Who was the father? Watch out for “extra-pair paternity”


As reported in The Guardian newspaper the women of the 19th-century urban poor were not always faithful to their husbands (in contrast to their countryside sisters) according to some research published in the journal Current Biology.

 

 

You can read The Guardian‘s story here:

https://www.theguardian.com/commentisfree/2019/nov/16/whos-the-daddy-difficult-to-say-in-victorian-times?fbclid=IwAR3MobMb4x-tnyx3Ffmwg2GbH_tq9u5nH8md6zsVDJaGQPFfwh-GAq5uR0U

The authors of the paper conducted research where they compared the Y chromosomes of 513 pairs of men who supposedly share a common ancestor. Their aim was to discover what the prevalence was of what they called “extra-pair paternity” over the past 500 years – in other words, they were looking at how many times in the family trees of these 513 pairs of men that the father named on the birth certificate differed from the actual biological father.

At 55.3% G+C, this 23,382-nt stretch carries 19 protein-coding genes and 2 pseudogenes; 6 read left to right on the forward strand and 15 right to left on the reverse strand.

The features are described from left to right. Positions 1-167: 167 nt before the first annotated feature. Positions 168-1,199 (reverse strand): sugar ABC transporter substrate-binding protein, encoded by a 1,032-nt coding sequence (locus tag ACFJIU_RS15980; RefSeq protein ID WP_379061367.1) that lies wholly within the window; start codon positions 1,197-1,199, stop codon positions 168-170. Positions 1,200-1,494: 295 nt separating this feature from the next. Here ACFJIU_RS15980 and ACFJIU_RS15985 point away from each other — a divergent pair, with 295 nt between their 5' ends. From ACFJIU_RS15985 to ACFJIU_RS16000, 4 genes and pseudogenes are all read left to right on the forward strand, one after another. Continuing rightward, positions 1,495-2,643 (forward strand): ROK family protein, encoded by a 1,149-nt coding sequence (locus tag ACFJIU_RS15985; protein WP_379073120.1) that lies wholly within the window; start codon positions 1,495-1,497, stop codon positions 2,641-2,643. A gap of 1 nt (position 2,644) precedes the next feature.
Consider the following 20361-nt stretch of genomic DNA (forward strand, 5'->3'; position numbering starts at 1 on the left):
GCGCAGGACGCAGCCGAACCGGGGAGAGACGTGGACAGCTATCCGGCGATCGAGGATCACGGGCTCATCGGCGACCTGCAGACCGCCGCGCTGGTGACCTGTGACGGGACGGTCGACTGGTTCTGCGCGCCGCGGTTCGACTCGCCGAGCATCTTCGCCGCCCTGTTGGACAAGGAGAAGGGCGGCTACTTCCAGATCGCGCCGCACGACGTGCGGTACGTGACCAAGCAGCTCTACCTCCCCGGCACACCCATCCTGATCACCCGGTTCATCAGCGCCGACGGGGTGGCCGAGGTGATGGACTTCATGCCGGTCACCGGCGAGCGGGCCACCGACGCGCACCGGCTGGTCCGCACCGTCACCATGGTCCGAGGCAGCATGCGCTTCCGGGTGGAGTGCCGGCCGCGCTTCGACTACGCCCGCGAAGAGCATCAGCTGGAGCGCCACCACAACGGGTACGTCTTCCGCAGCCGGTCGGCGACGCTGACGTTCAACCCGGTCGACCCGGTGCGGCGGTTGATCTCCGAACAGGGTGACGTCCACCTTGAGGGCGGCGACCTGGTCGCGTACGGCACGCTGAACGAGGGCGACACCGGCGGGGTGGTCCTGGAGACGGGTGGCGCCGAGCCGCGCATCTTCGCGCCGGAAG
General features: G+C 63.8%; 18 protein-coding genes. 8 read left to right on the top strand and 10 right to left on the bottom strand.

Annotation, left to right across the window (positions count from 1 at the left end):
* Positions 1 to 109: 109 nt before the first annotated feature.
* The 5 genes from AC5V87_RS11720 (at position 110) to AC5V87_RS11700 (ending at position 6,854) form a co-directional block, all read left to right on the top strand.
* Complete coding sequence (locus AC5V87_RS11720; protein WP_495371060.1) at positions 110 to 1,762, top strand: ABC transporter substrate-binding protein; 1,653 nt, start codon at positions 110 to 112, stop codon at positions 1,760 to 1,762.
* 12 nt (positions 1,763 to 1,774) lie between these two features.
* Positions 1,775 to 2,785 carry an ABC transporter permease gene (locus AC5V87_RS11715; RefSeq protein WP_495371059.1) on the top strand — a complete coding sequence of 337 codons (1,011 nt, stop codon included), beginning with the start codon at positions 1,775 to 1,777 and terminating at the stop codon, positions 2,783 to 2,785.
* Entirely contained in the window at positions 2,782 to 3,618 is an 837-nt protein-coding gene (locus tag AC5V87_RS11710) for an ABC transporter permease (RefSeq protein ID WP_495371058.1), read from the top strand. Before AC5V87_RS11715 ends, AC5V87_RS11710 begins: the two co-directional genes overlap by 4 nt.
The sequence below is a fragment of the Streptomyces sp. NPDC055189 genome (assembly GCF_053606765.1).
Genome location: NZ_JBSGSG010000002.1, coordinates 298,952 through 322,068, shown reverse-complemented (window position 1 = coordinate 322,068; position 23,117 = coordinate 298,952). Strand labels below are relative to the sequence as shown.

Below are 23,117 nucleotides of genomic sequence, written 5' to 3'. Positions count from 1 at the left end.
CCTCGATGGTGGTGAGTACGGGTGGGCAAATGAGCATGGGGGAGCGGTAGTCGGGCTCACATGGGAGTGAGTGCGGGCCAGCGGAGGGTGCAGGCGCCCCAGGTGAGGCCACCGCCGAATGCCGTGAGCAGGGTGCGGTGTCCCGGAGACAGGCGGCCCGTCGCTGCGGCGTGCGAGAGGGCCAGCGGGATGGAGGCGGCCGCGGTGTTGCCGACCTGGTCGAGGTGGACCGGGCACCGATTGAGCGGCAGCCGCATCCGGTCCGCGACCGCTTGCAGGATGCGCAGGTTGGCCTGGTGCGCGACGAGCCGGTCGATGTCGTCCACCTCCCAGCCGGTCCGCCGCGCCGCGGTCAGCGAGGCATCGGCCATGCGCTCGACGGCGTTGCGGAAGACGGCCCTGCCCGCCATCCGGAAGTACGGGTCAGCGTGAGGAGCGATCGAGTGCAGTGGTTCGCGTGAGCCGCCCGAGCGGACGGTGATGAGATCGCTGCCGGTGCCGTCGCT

I wonder how many people discover from doing a DNA ancestor test that they are not related biologically to the ancestors they had thought that they were from doing the paper trail research in the records?

Food for thought?

Old Woman with a Baby in her Arms Metropolitan Museum of Art [CC0]
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